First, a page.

The only evidence before the Court is the un-rebutted evidence submitted by the Plaintiff indicating the DEA publicly acknowledged Starita as an informant during Plaintiff's criminal trial. The Plaintiff submitted a declaration under penalty of perjury indicating that (1) the transcript excerpts attached to his declaration are "exact copies of the original transcripts as I received them from the Court Reports who prepared them." North Decl., ECF No. [139-2], ¶ 5. Plaintiff satisfied his burden of production on this issue, with no substantive argument or evidence to the contrary from the DEA. Therefore, Plaintiff is entitled to summary judgment to the effect that the DEA has officially acknowledged Starita as a DEA informant and therefore the DEA's Glomar response was improper. Accordingly, the DEA must confirm whether or not responsive documents exist, and then either release the documents or establish the contents of the documents are exempt from disclosure. Marino, 685 F.3d at 1082. The DEA is further advised that the DEA is obligated to disclose any information previously disclosed by Starita and other witnesses, as indicated in the transcripts submitted by the Plaintiff, despite the fact certain FOIA exemptions might otherwise protect disclosure of certain documents. Davis v. U.S. Dep't of Justice, 968 F.2d 1276, 1281 (D.C. Cir. 1992).
III. MISCELLANEOUS MOTIONS
Apart from the parties' cross-motions, several miscellaneous motions are pending before the Court. The DEA filed a motion for in camera review of the declaration filed in support of its renewed motion for summary judgment. DEA Mot. for Rvw at 1. The motion indicates the declaration contains "sensitive information," but in the DEA's "haste to make the necessary preparations," the DEA failed to file a motion to seal the declaration. Id. Instead, the DEA filed a redacted declaration on the public docket and now seeks to remedy its error by having the Court review the declaration in camera. Absent a proper motion to seal, the Court has no indication as to what or why redacted information in the declaration should be protected from disclosure as the DEA claims. In any event, the DEA's renewed motion for summary judgment is legally infirm; therefore the Court does not reach the issues raised by the declaration at issue. Accordingly, the DEA's motion for in camera review is denied.
The Plaintiff filed two motions seeking leave to submit additional transcripts to the DEA to consider in determining what additional information should be disclosed, a process the DEA failed to undertake. See generally Pl.'s First & Second Mots. to Allow Late Subm. The DEA did not oppose Plaintiff's motions, therefore both motions are granted. Finally, the Plaintiff filed a motion for leave to file corrected pleadings. Because the Court is granting the Plaintiff's motion for summary judgment and denying the DEA its requested relief, this motion is denied as moot.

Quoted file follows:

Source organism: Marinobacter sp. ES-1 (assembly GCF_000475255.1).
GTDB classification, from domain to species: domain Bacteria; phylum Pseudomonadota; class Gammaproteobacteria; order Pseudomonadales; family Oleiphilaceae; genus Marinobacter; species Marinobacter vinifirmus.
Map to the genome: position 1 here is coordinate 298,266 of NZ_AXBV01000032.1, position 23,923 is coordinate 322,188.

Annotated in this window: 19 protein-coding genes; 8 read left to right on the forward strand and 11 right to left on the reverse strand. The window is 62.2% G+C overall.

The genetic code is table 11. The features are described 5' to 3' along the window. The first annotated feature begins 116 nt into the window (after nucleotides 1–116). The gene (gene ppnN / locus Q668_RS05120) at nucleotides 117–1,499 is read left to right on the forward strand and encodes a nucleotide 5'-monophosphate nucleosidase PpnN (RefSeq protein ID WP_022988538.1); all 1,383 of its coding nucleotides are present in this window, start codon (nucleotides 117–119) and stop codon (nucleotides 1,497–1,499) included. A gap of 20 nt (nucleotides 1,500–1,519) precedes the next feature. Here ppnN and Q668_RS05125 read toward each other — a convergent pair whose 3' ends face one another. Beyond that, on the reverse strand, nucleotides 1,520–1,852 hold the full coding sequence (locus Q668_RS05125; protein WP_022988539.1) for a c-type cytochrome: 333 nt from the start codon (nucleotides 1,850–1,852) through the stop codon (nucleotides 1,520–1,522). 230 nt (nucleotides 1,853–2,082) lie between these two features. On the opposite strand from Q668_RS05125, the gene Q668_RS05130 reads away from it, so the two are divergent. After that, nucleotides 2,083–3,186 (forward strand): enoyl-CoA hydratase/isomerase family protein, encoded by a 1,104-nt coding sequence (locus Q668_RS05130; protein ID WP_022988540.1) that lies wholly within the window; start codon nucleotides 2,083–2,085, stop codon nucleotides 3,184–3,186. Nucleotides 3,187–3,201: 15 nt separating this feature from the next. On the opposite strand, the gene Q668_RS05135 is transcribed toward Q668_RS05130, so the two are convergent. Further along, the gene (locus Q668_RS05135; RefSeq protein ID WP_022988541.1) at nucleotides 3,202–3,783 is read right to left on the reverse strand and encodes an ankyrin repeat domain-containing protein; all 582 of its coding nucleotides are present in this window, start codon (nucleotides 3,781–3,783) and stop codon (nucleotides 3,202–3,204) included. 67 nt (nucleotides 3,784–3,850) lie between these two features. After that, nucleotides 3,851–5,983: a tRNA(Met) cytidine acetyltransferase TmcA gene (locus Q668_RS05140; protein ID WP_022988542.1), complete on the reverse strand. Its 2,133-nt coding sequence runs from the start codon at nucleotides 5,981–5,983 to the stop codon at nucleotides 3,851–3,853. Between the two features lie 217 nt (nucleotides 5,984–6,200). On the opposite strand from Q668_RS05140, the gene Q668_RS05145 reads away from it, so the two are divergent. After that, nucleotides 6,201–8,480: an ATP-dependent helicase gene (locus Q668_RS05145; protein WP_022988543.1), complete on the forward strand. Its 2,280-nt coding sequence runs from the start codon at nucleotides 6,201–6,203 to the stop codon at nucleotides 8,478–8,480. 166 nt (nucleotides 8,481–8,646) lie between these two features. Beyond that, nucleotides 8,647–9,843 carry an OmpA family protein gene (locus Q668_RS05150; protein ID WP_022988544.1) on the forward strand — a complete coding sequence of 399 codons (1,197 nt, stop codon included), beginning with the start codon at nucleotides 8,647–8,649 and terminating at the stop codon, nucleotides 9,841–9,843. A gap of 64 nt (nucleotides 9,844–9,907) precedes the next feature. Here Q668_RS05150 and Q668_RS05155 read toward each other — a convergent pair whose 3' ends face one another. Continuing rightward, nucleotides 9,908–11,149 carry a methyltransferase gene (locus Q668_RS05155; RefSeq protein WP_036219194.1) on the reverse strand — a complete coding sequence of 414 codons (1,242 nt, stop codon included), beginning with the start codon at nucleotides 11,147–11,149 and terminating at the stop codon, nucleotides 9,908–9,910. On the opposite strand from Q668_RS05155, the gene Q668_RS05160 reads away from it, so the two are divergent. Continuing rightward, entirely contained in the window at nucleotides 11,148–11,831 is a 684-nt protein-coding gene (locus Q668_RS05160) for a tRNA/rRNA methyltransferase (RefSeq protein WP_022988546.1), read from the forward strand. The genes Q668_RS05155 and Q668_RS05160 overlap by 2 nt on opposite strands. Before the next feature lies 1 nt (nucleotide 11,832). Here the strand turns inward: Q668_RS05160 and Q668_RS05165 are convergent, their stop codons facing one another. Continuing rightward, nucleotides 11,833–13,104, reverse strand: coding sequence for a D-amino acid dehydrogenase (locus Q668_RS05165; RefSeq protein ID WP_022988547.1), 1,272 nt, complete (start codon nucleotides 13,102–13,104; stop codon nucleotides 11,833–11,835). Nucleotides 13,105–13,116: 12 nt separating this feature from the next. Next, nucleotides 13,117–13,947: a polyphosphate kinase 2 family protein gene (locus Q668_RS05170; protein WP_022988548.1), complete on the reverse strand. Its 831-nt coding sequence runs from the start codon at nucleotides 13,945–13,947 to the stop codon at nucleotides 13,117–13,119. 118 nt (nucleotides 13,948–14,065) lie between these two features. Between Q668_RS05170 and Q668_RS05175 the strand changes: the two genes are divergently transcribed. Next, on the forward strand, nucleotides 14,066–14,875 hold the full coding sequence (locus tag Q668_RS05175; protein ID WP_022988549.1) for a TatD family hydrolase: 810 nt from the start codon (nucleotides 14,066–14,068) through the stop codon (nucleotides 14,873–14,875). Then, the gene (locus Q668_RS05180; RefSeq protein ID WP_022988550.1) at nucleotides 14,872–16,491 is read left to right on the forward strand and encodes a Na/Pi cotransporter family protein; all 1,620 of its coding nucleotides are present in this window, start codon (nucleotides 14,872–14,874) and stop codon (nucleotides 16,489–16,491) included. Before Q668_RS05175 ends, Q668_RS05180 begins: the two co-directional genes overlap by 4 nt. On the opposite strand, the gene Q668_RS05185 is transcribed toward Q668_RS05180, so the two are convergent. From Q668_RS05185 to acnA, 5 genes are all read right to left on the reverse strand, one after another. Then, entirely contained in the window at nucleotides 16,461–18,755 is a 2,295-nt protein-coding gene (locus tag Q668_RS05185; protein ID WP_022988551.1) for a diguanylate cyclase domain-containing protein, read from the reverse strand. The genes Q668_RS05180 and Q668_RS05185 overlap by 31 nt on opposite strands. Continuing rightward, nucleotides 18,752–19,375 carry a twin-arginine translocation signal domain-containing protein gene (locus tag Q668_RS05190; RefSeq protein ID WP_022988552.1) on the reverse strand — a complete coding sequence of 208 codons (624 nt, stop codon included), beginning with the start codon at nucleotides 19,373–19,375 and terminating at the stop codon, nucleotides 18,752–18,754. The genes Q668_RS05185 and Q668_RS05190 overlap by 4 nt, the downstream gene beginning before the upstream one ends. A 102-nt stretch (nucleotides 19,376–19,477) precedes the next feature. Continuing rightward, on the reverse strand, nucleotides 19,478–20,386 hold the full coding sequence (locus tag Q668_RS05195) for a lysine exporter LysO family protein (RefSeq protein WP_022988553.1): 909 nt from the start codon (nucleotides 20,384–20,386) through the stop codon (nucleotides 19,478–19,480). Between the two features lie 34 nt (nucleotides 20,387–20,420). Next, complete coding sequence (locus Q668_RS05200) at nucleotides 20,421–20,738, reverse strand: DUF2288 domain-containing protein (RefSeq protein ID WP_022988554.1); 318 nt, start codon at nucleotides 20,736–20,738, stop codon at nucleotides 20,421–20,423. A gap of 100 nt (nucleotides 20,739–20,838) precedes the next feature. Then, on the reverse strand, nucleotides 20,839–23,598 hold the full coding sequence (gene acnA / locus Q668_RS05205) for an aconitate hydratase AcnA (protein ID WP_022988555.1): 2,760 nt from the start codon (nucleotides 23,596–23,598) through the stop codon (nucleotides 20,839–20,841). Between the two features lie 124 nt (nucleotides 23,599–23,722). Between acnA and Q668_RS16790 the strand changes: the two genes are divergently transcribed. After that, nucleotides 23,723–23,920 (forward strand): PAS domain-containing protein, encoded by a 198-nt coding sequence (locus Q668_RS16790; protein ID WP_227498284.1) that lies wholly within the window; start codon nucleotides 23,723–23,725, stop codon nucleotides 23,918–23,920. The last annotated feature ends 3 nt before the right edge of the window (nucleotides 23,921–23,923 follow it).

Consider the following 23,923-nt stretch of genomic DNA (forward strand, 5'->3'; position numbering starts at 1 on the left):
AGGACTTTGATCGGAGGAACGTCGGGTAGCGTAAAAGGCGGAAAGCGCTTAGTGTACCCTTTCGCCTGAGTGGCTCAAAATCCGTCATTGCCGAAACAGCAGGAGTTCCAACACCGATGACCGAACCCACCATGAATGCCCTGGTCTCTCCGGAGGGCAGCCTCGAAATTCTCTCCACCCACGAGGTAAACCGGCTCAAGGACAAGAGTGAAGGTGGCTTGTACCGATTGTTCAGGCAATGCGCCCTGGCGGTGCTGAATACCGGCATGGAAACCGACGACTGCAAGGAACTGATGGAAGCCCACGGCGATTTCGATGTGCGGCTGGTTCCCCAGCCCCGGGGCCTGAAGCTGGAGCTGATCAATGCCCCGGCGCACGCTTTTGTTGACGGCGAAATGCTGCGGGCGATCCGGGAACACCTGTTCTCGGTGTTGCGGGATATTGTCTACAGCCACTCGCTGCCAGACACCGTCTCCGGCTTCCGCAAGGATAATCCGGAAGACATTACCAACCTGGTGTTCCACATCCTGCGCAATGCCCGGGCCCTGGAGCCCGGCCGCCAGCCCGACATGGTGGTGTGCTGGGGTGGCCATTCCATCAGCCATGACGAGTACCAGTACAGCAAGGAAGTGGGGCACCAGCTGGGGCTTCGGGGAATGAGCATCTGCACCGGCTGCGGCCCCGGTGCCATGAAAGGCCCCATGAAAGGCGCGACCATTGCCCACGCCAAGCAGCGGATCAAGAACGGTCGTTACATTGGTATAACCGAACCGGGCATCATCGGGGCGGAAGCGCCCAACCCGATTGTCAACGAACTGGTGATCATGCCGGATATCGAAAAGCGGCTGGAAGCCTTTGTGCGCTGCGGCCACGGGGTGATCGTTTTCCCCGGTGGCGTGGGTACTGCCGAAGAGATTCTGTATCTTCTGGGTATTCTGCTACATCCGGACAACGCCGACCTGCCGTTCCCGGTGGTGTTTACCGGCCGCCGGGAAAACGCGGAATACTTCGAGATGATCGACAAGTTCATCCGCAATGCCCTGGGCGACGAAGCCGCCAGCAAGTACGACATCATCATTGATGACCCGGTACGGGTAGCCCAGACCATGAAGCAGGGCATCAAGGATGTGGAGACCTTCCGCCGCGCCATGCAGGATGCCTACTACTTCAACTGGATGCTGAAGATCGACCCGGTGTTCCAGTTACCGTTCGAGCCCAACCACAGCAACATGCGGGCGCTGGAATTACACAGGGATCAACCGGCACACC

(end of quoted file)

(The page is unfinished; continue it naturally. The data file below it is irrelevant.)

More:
For the reasons stated above, the DEA's  Renewed Motion for Summary Judgment and  Motion for Reconsideration of the Court's 2011 Order Requiring Production of Documents are DENIED. The DEA cites no applicable intervening legal authority that would warrant reconsideration of the Court's September 14, 2011 Order, the Defendant satisfied his burden of production as to the issue of the DEA's official acknowledgment of Gianpaolo Starita as a DEA informant. The DEA's  Motion for In Camera Review of DEA Declaration is DENIED. The DEA failed to follow proper procedure for submitting documents under seal or in redacted format, and ultimately the Court does not reach the issues addressed by the declaration. Plaintiff's  Renewed Motion for Summary Judgment is GRANTED. The DEA must publicly acknowledge the existence of documents responsive to the Plaintiff's requests, and must either release the contents of those documents or establish one or more FOIA exemptions protects the contents of the documents from disclosure. Plaintiff's  Motion to Allow a Late Submission of Trial Transcripts and Grand Jury Transcripts to the Drug Enforcement Administration for Consideration in its Search for Information and  Motion to Allow a Late Submission of Additional Transcripts of Grand Jury Testimony of Gianpaolo Starita to the Drug Enforcement Administration are GRANTED as conceded. The DEA must consider the information publicly disclosed in the attached transcripts in determining what information may and may not be withheld pursuant to any potentially relevant FOIA exemptions. Finally, Plaintiff's  Motion to Allow Submission of Corrected Pleadings is DENIED AS MOOT
An appropriate Order accompanies this Memorandum Opinion.